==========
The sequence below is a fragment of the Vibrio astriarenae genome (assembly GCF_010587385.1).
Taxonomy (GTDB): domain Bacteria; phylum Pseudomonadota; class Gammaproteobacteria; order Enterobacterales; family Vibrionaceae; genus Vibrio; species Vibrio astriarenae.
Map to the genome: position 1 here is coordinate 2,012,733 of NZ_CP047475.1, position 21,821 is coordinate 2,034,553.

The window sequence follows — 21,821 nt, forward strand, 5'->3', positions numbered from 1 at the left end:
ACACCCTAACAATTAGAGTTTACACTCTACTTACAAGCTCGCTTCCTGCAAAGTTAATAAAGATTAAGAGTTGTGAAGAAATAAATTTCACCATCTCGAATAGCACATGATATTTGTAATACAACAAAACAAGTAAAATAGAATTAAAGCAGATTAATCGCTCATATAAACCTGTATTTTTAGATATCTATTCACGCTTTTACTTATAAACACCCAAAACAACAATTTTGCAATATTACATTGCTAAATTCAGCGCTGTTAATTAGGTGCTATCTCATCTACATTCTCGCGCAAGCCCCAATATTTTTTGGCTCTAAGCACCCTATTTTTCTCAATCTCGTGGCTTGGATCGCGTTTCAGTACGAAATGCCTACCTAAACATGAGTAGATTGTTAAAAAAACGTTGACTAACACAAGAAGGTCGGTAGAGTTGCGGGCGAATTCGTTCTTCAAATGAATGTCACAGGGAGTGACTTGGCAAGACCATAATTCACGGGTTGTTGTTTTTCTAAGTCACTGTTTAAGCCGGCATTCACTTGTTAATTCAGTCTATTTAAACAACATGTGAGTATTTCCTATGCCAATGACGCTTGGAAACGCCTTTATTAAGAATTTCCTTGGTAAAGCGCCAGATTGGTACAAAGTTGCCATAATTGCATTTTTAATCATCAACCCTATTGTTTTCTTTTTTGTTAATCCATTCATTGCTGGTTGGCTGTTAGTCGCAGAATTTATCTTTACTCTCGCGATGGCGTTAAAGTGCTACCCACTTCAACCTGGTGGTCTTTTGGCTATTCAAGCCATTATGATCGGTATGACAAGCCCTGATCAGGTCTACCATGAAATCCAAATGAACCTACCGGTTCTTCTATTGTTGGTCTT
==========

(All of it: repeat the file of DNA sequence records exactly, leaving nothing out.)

The sequence below is a fragment of the Vibrio astriarenae genome (assembly GCF_010587385.1).
Taxonomy (GTDB): domain Bacteria; phylum Pseudomonadota; class Gammaproteobacteria; order Enterobacterales; family Vibrionaceae; genus Vibrio; species Vibrio astriarenae.
Map to the genome: position 1 here is coordinate 2,012,733 of NZ_CP047475.1, position 21,821 is coordinate 2,034,553.

The window sequence follows — 21,821 nt, forward strand, 5'->3', positions numbered from 1 at the left end:
ACACCCTAACAATTAGAGTTTACACTCTACTTACAAGCTCGCTTCCTGCAAAGTTAATAAAGATTAAGAGTTGTGAAGAAATAAATTTCACCATCTCGAATAGCACATGATATTTGTAATACAACAAAACAAGTAAAATAGAATTAAAGCAGATTAATCGCTCATATAAACCTGTATTTTTAGATATCTATTCACGCTTTTACTTATAAACACCCAAAACAACAATTTTGCAATATTACATTGCTAAATTCAGCGCTGTTAATTAGGTGCTATCTCATCTACATTCTCGCGCAAGCCCCAATATTTTTTGGCTCTAAGCACCCTATTTTTCTCAATCTCGTGGCTTGGATCGCGTTTCAGTACGAAATGCCTACCTAAACATGAGTAGATTGTTAAAAAAACGTTGACTAACACAAGAAGGTCGGTAGAGTTGCGGGCGAATTCGTTCTTCAAATGAATGTCACAGGGAGTGACTTGGCAAGACCATAATTCACGGGTTGTTGTTTTTCTAAGTCACTGTTTAAGCCGGCATTCACTTGTTAATTCAGTCTATTTAAACAACATGTGAGTATTTCCTATGCCAATGACGCTTGGAAACGCCTTTATTAAGAATTTCCTTGGTAAAGCGCCAGATTGGTACAAAGTTGCCATAATTGCATTTTTAATCATCAACCCTATTGTTTTCTTTTTTGTTAATCCATTCATTGCTGGTTGGCTGTTAGTCGCAGAATTTATCTTTACTCTCGCGATGGCGTTAAAGTGCTACCCACTTCAACCTGGTGGTCTTTTGGCTATTCAAGCCATTATGATCGGTATGACAAGCCCTGATCAGGTCTACCATGAAATCCAAATGAACCTACCGGTTCTTCTATTGTTGGTCTT